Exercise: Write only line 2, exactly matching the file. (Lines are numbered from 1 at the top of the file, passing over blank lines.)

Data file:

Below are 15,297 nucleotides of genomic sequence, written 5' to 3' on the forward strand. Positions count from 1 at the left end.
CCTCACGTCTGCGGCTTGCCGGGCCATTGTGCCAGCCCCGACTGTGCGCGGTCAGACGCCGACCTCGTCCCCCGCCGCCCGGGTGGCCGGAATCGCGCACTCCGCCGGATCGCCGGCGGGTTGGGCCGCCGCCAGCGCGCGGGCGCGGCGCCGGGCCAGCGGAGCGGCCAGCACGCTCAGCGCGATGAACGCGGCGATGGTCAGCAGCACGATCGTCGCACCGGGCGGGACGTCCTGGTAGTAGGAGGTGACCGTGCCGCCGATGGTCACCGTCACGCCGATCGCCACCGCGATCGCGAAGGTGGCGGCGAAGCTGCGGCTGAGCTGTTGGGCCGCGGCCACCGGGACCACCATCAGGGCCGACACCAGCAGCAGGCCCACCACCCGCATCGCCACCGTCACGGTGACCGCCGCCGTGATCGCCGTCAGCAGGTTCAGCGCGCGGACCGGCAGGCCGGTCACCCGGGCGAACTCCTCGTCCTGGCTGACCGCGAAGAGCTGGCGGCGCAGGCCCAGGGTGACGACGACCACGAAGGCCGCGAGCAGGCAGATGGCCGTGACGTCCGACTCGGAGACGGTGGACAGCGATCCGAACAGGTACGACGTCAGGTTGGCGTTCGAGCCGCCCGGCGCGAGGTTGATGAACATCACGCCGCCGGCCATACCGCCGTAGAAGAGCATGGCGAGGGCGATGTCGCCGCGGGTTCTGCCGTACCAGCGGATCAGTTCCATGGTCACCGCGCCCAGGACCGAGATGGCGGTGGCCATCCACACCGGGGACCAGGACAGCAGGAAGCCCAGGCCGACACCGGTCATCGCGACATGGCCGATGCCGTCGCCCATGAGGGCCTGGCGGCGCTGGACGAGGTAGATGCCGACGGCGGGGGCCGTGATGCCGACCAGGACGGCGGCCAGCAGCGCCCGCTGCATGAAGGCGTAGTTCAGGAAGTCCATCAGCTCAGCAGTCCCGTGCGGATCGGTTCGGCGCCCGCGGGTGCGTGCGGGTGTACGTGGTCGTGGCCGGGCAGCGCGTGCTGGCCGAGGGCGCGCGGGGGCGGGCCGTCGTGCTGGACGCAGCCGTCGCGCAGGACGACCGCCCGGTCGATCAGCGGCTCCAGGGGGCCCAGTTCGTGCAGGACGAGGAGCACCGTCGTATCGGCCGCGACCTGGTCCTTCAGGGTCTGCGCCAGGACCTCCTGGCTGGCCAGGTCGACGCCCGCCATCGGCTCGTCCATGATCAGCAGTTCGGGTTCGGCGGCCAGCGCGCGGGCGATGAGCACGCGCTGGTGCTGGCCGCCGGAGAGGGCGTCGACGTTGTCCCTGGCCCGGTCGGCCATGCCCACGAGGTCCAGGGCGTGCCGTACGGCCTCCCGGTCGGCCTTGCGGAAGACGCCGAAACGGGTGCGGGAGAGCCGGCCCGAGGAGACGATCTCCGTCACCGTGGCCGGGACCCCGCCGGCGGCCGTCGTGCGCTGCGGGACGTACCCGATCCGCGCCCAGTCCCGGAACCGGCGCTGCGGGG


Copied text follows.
CCTCACGTCTGCGGCTTGCCGGGCCATTGTGCCAGCCCCGACTGTGCGCGGTCAGACGCCGACCTCGTCCCCCGCCGCCCGGGTGGCCGGAATCGCGCACTCCGCCGGATCGCCGGCGGGTTGGGCCGCCGCCAGCGCGCGGGCGCGGCGCCGGGCCAGCGGAGCGGCCAGCACGCTCAGCGCGATGAACGCGGCGATGGTCAGCAGCACGATCGTCGCACCGGGCGGGACGTCCTGGTAGTAGGAGGTGACCGTGCCGCCGATGGTCACCGTCACGCCGATCGCCACCGCGATCGCGAAGGTGGCGGCGAAGCTGCGGCTGAGCTGTTGGGCCGCGGCCACCGGGACCACCATCAGGGCCGACACCAGCAGCAGGCCCACCACCCGCATCGCCACCGTCACGGTGACCGCCGCCGTGATCGCCGTCAGCAGGTTCAGCGCGCGGACCGGCAGGCCGGTCACCCGGGCGAACTCCTCGTCCTGGCTGACCGCGAAGAGCTGGCGGCGCAGGCCCAGGGTGACGACGACCACGAAGGCCGCGAGCAGGCAGATGGCCGTGACGTCCGACTCGGAGACGGTGGACAGCGATCCGAACAGGTACGACGTCAGGTTGGCGTTCGAGCCGCCCGGCGCGAGGTTGATGAACATCACGCCGCCGGCCATACCGCCGTAGAAGAGCATGGCGAGGGCGATGTCGCCGCGGGTTCTGCCGTACCAGCGGATCAGTTCCATGGTCACCGCGCCCAGGACCGAGATGGCGGTGGCCATCCACACCGGGGACCAGGACAGCAGGAAGCCCAGGCCGACACCGGTCATCGCGACATGGCCGATGCCGTCGCCCATGAGGGCCTGGCGGCGCTGGACGAGGTAGATGCCGACGGCGGGGGCCGTGATGCCGACCAGGACGGCGGCCAGCAGCGCCCGCTGCATGAAGGCGTAGTTCAGGAAGTCCATCAGCTCAGCAGTCCCGTGCGGATCGGTTCGGCGCCCGCGGGTGCGTGCGGGTGTACGTGGTCGTGGCCGGGCAGCGCGTGCTGGCCGAGGGCGCGCGGGGGCGGGCCGTCGTGCTGGACGCAGCCGTCGCGCAGGACGACCGCCCGGTCGATCAGCGGCTCCAGGGGGCCCAGTTCGTGCAGGACGAGGAGCACCGTCGTATCGGCCGCGACCTGGTCCTTCAGGGTCTGCGCCAGGACCTCCTGGCTGGCCAGGTCGACGCCCGCCATCGGCTCGTCCATGATCAGCAGTTCGGGTTCGGCGGCCAGCGCGCGGGCGATGAGCACGCGCTGGTGCTGGCCGCCGGAGAGGGCGTCGACGTTGTCCCTGGCCCGGTCGGCCATGCCCACGAGGTCCAGGGCGTGCCGTACGGCCTCCCGGTCGGCCTTGCGGAAGACGCCGAAACGGGTGCGGGAGAGCCGGCCCGAGGAGACGATCTCCGTCACCGTGGCCGGGACCCCGCCGGCGGCCGTCGTGCGCTGCGGGACGTACCCGATCCGCGCCCAGTCCCGGAACCGGCGCTGCGGGG